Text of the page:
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The CareGiver Partnership

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5 Innovations to Help You Stay in Your Home


Builders, manufacturers and service providers are catering to the growing number of seniors who want to age in place in their own homes.

Neenah, WI, April 10, 2015 --(PR.com)-- Aging in place, the preferred lifestyle for older adults, requires tools and support that allow seniors to live in their own homes safely and independently. This concept is the foundation of The CareGiver Partnership, a national retailer of incontinence products and home health care supplies.

According to a recent national survey, sponsored by Merrill Lynch in partnership with Age Wave, 85 percent of retirees prefer to receive extended care in their own homes if they ever need it. Many retirees have a lot of emotional value in their home, have family and friends who live nearby, don’t want to lose their independence and love their communities, according to a Feb. 26 USA TODAY article.

“With 10,000 baby boomers turning 65 every day and a shortage of affordable long-term care facilities and trained caregivers, aging in place is an important and emerging trend,” says Lynn Wilson, founder of The CareGiver Partnership. “Builders, manufacturers, and service providers are adapting to this growing need for tools that allow seniors to safely and affordably remain in their homes as long as possible.”

Wilson says products and services to facilitate aging in place are continually emerging. The following are five innovations with which her business has experience.

1. Aging-in-place home design: Many builders, architects and designers today are embracing the concept of universal design — producing buildings, products and environments that are inherently accessible to older people, people with and without disabilities — by combining the latest technology and modifications. Universal design also is related to “visitability,” having a home where friends or family members who rely on wheelchairs or walkers could comfortably visit or live there. Putting these principles into practice, the founders of The CareGiver Partnership built a home in 2013 that serves as a state-of-the-art demonstration center by incorporating a wide range of these aging-in-place elements. Read more about these innovations on its blog.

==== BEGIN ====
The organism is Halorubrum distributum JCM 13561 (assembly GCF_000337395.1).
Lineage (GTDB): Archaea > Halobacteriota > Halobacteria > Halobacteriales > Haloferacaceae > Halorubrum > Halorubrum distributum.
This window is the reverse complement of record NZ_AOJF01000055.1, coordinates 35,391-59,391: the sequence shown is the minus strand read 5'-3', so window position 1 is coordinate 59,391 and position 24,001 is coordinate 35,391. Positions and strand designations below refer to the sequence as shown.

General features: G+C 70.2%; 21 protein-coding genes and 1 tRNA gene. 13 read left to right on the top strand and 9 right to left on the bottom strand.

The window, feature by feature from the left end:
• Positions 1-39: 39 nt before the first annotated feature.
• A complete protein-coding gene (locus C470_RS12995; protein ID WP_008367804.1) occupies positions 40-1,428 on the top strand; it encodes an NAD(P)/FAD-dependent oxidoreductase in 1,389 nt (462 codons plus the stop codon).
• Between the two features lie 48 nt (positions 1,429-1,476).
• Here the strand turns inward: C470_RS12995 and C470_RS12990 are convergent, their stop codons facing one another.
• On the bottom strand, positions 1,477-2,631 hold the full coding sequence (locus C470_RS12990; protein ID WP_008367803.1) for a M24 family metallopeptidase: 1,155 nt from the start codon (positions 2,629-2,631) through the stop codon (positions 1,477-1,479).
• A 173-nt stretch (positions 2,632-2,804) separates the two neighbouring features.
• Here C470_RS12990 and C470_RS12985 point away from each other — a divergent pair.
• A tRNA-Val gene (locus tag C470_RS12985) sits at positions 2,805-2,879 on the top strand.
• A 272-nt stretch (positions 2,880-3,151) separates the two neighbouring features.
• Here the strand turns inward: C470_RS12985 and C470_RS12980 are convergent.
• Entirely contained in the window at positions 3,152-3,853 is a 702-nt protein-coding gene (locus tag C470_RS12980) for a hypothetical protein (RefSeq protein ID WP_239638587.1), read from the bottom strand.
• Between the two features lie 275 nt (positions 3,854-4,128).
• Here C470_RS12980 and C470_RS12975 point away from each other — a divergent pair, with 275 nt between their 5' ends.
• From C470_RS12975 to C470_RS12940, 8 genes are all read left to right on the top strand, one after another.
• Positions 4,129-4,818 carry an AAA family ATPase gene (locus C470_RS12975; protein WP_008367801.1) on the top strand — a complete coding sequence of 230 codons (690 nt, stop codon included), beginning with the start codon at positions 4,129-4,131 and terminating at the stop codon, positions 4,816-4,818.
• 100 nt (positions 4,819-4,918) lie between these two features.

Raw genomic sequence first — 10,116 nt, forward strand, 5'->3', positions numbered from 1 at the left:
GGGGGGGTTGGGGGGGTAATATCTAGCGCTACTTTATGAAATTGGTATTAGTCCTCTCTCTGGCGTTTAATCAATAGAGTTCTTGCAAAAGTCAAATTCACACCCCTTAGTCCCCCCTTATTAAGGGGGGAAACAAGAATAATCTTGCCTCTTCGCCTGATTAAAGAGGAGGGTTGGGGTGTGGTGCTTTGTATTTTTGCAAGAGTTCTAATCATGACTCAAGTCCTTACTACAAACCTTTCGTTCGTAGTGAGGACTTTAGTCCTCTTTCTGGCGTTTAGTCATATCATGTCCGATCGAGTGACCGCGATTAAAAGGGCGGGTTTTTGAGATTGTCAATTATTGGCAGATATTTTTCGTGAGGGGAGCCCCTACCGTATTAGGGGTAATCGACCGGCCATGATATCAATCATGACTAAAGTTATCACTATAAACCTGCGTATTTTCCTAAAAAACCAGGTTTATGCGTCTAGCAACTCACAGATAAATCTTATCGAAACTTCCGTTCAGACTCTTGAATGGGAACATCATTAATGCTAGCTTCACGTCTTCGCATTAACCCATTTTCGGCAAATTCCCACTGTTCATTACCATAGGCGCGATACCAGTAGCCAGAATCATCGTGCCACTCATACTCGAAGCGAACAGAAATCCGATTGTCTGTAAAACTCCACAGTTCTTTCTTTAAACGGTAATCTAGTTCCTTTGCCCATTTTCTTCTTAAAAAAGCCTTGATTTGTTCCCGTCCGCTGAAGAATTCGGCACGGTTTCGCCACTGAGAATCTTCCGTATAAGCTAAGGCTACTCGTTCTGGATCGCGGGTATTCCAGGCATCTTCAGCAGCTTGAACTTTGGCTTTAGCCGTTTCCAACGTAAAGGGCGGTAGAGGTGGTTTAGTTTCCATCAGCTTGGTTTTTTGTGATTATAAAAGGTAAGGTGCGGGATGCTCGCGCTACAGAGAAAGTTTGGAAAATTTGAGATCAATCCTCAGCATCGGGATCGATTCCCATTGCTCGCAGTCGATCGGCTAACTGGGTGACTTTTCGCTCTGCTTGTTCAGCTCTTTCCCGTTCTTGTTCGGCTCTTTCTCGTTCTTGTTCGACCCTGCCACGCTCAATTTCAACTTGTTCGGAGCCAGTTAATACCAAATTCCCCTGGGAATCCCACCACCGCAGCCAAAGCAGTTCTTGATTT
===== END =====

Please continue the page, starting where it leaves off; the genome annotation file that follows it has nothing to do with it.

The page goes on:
2. Meal-delivery services: Hunger and malnutrition are very real problems for America’s seniors. A study commissioned by the Meals On Wheels Association of America Foundation discovered 5 million American seniors are at risk of malnutrition, 2.5 million are at risk of hunger and about 750,000 experience hunger. There are a variety of federal and state programs to help seniors get proper nutrition. For those who don’t qualify for government assistance, there are services like Mom’s Meals, which delivers nutritionally balanced, freshly prepared meals to customers’ homes. Designed to meet the needs of an aging population, each meal contains fresh foods, is microwaveable and will keep in the refrigerator for two weeks.

3. Mobility and independence tools: In response to a growing number of baby boomers who want to remain in their own homes, manufacturers like Stander make independence tools to make every room safer. Nowadays consumers can easily and affordably equip their homes with security poles, grab bars, 2-in-1 trays and mobility handles, bed rails, walkers and rollators, raised toilet seats, bath benches and more.

“We’ve all seen the TV ads for the ‘Help, I’ve fallen’ devices where you pay $40 per month for monitoring, which is a good thing. Now Philips, the ‘Lifeline’ people, have smartphone apps to allow a person to call for help,” says Wilson. “With the Apple Watch and its ‘Health’ app, watch for an explosion in safety monitoring and reporting. There is so much more that can be done, but the PERS (personal emergency response system) companies are slow to adapt.”

4. Senior-focused technology: From amplified, big-button phones and wearable monitoring devices, to medication reminders and remote health services, living independently as a senior has never been easier. For the elderly who prefer the security of monitoring at home, companies like Philips Lifeline make personal emergency response systems. Lifeline includes a wearable, waterproof pendant for access to help 24 hours a day, seven days a week. Visit The CareGiver Partnership for information on other products and a special discount on Lifeline.

5. Resources and support: Aging-in-place help doesn’t always come at a cost. Caregivers and seniors today enjoy free access to resources and online support. Visit The CareGiver Partnership for a resource library, continually updated blog, access to personal assistance from experienced caregivers, links to online support, a free fall prevention guide and much more.

The CareGiver Partnership is a national direct-to-consumer retailer of home healthcare products for incontinence, diabetes, nutrition support and more. In addition to providing products and services that help caregivers and loved ones maintain personal dignity since 2004, the company also offers an online library of more than 1,500 family caregiver resources and personal service by experts in caregiving. Call 1-800-985-1353 or visit online at caregiverpartnership.com.
Contact Information
The CareGiver Partnership
Tom Wilson
920-729-7091
Contact
www.caregiverpartnership.com

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